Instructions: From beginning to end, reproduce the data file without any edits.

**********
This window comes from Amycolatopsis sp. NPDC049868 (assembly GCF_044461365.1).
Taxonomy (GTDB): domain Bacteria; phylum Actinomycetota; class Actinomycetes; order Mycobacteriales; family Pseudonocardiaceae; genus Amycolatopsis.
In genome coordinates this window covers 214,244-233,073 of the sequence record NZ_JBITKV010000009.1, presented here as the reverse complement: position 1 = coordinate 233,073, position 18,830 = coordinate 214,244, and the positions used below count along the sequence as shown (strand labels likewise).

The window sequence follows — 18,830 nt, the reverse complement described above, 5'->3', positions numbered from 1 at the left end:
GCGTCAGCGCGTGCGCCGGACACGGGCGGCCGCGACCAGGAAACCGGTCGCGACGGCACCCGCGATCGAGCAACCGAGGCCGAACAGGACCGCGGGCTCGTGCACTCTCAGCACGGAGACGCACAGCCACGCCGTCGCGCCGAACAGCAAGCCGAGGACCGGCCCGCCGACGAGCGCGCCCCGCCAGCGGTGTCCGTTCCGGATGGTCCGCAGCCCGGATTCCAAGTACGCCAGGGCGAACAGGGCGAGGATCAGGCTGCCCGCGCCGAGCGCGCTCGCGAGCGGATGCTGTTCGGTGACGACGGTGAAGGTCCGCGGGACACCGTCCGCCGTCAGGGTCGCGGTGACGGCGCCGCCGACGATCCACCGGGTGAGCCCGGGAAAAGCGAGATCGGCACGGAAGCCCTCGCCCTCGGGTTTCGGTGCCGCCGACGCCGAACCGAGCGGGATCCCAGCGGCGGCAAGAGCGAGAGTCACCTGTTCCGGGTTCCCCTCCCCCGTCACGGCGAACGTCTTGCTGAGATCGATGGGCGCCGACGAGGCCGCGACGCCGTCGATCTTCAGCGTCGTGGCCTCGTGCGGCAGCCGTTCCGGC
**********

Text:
This window comes from Amycolatopsis sp. NPDC049868 (assembly GCF_044461365.1).
Taxonomy (GTDB): domain Bacteria; phylum Actinomycetota; class Actinomycetes; order Mycobacteriales; family Pseudonocardiaceae; genus Amycolatopsis.
In genome coordinates this window covers 214,244-233,073 of the sequence record NZ_JBITKV010000009.1, presented here as the reverse complement: position 1 = coordinate 233,073, position 18,830 = coordinate 214,244, and the positions used below count along the sequence as shown (strand labels likewise).

The window sequence follows — 18,830 nt, the reverse complement described above, 5'->3', positions numbered from 1 at the left end:
GCGTCAGCGCGTGCGCCGGACACGGGCGGCCGCGACCAGGAAACCGGTCGCGACGGCACCCGCGATCGAGCAACCGAGGCCGAACAGGACCGCGGGCTCGTGCACTCTCAGCACGGAGACGCACAGCCACGCCGTCGCGCCGAACAGCAAGCCGAGGACCGGCCCGCCGACGAGCGCGCCCCGCCAGCGGTGTCCGTTCCGGATGGTCCGCAGCCCGGATTCCAAGTACGCCAGGGCGAACAGGGCGAGGATCAGGCTGCCCGCGCCGAGCGCGCTCGCGAGCGGATGCTGTTCGGTGACGACGGTGAAGGTCCGCGGGACACCGTCCGCCGTCAGGGTCGCGGTGACGGCGCCGCCGACGATCCACCGGGTGAGCCCGGGAAAAGCGAGATCGGCACGGAAGCCCTCGCCCTCGGGTTTCGGTGCCGCCGACGCCGAACCGAGCGGGATCCCAGCGGCGGCAAGAGCGAGAGTCACCTGTTCCGGGTTCCCCTCCCCCGTCACGGCGAACGTCTTGCTGAGATCGATGGGCGCCGACGAGGCCGCGACGCCGTCGATCTTCAGCGTCGTGGCCTCGTGCGGCAGCCGTTCCGGC